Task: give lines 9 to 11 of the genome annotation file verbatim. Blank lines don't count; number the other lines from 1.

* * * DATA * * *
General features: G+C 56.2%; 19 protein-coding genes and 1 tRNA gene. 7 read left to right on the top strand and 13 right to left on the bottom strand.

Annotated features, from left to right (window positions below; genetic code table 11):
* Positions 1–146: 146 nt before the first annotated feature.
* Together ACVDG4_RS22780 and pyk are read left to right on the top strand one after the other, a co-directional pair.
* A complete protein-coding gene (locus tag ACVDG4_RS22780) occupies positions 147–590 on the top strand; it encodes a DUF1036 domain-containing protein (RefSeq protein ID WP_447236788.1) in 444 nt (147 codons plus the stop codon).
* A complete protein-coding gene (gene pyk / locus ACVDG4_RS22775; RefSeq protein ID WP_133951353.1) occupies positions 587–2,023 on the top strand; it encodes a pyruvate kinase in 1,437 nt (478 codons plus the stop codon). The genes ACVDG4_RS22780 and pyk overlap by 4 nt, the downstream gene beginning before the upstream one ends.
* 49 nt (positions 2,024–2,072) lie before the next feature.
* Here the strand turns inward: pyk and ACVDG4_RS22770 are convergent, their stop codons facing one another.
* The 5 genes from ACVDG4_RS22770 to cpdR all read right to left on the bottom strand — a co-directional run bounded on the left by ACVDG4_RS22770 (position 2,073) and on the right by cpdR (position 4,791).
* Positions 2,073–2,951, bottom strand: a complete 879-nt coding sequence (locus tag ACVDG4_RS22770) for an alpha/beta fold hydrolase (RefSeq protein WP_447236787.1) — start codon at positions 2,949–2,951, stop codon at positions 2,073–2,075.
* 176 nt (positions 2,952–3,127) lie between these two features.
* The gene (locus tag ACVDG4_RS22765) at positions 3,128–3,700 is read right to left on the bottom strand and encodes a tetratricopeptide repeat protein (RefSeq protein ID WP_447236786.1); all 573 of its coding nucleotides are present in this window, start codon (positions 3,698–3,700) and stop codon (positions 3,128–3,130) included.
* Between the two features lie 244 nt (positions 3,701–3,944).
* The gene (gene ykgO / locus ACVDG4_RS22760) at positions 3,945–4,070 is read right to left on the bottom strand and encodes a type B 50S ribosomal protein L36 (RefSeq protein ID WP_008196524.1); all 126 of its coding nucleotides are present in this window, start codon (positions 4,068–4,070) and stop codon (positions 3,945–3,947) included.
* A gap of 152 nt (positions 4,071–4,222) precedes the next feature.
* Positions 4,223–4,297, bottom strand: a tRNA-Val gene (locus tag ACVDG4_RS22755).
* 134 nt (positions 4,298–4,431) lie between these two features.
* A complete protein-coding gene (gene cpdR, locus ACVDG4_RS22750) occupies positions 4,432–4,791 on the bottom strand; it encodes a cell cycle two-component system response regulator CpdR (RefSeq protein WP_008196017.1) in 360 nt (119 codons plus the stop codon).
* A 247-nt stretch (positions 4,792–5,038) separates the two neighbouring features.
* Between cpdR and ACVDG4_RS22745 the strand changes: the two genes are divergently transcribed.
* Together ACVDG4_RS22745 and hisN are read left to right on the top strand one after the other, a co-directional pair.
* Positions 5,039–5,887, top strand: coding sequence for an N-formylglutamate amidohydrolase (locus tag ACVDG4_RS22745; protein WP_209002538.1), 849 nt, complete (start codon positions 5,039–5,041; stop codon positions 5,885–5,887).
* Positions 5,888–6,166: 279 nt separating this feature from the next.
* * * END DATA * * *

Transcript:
* The 5 genes from ACVDG4_RS22770 to cpdR all read right to left on the bottom strand — a co-directional run bounded on the left by ACVDG4_RS22770 (position 2,073) and on the right by cpdR (position 4,791).
* Positions 2,073–2,951, bottom strand: a complete 879-nt coding sequence (locus tag ACVDG4_RS22770) for an alpha/beta fold hydrolase (RefSeq protein WP_447236787.1) — start codon at positions 2,949–2,951, stop codon at positions 2,073–2,075.
* 176 nt (positions 2,952–3,127) lie between these two features.